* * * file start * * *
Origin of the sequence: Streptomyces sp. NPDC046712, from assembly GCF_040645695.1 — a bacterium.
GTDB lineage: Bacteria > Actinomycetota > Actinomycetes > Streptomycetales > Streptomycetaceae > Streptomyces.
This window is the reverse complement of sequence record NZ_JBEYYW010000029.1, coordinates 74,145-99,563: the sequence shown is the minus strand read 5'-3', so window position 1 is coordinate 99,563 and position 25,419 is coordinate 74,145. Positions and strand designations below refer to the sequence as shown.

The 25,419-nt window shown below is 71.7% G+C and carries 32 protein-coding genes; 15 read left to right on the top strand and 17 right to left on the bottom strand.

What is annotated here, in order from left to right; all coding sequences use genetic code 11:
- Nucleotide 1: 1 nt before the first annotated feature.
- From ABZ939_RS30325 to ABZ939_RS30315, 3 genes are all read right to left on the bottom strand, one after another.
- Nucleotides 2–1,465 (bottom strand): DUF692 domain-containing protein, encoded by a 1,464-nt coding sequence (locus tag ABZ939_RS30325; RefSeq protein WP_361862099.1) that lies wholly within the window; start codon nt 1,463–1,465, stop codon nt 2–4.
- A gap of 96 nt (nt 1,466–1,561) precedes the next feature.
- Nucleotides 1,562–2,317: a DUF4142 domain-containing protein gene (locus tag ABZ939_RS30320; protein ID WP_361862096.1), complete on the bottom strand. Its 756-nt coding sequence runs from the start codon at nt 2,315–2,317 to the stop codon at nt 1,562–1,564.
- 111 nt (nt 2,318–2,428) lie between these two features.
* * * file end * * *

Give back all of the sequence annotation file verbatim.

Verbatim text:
Origin of the sequence: Streptomyces sp. NPDC046712, from assembly GCF_040645695.1 — a bacterium.
GTDB lineage: Bacteria > Actinomycetota > Actinomycetes > Streptomycetales > Streptomycetaceae > Streptomyces.
This window is the reverse complement of sequence record NZ_JBEYYW010000029.1, coordinates 74,145-99,563: the sequence shown is the minus strand read 5'-3', so window position 1 is coordinate 99,563 and position 25,419 is coordinate 74,145. Positions and strand designations below refer to the sequence as shown.

The 25,419-nt window shown below is 71.7% G+C and carries 32 protein-coding genes; 15 read left to right on the top strand and 17 right to left on the bottom strand.

What is annotated here, in order from left to right; all coding sequences use genetic code 11:
- Nucleotide 1: 1 nt before the first annotated feature.
- From ABZ939_RS30325 to ABZ939_RS30315, 3 genes are all read right to left on the bottom strand, one after another.
- Nucleotides 2–1,465 (bottom strand): DUF692 domain-containing protein, encoded by a 1,464-nt coding sequence (locus tag ABZ939_RS30325; RefSeq protein WP_361862099.1) that lies wholly within the window; start codon nt 1,463–1,465, stop codon nt 2–4.
- A gap of 96 nt (nt 1,466–1,561) precedes the next feature.
- Nucleotides 1,562–2,317: a DUF4142 domain-containing protein gene (locus tag ABZ939_RS30320; protein ID WP_361862096.1), complete on the bottom strand. Its 756-nt coding sequence runs from the start codon at nt 2,315–2,317 to the stop codon at nt 1,562–1,564.
- 111 nt (nt 2,318–2,428) lie between these two features.